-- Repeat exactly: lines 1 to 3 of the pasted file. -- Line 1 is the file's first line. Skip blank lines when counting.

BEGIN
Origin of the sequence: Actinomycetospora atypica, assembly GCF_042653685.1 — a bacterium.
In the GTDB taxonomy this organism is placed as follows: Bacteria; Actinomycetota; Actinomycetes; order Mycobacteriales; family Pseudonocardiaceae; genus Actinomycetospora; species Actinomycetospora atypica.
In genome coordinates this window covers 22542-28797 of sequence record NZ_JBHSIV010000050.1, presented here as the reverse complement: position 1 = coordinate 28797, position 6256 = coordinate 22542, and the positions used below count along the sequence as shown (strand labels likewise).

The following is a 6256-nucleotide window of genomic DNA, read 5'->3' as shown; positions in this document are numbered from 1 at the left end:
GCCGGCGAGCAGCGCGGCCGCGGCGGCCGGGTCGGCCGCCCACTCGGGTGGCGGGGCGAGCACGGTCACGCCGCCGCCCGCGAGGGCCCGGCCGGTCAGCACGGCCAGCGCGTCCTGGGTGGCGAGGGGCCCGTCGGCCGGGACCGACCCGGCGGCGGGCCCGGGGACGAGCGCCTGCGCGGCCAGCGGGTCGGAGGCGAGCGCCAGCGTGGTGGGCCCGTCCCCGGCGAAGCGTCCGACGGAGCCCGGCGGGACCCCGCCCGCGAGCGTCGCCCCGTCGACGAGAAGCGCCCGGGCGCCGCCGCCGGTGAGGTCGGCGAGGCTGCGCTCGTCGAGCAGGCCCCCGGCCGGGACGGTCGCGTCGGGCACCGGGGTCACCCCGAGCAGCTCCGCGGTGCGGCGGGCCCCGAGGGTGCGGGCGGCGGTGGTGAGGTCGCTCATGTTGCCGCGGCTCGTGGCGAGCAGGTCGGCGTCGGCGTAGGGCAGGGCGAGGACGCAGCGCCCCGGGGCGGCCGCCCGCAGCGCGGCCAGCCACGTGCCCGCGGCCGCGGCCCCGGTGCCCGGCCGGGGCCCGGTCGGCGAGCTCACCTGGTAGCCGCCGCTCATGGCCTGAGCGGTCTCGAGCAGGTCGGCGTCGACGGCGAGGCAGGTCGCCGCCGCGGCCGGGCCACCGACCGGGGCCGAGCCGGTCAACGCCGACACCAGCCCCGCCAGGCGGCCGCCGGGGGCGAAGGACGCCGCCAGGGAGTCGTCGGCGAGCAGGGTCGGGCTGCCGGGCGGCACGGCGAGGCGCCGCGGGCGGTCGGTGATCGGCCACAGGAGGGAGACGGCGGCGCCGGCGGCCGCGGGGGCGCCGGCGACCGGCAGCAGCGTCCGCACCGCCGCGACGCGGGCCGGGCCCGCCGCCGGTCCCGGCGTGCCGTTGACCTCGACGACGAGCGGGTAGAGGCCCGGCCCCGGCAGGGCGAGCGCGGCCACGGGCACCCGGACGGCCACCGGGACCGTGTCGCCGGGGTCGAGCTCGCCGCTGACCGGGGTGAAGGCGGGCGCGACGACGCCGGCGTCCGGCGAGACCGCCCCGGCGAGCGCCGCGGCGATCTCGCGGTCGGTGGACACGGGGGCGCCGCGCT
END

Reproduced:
Origin of the sequence: Actinomycetospora atypica, assembly GCF_042653685.1 — a bacterium.
In the GTDB taxonomy this organism is placed as follows: Bacteria; Actinomycetota; Actinomycetes; order Mycobacteriales; family Pseudonocardiaceae; genus Actinomycetospora; species Actinomycetospora atypica.
In genome coordinates this window covers 22542-28797 of sequence record NZ_JBHSIV010000050.1, presented here as the reverse complement: position 1 = coordinate 28797, position 6256 = coordinate 22542, and the positions used below count along the sequence as shown (strand labels likewise).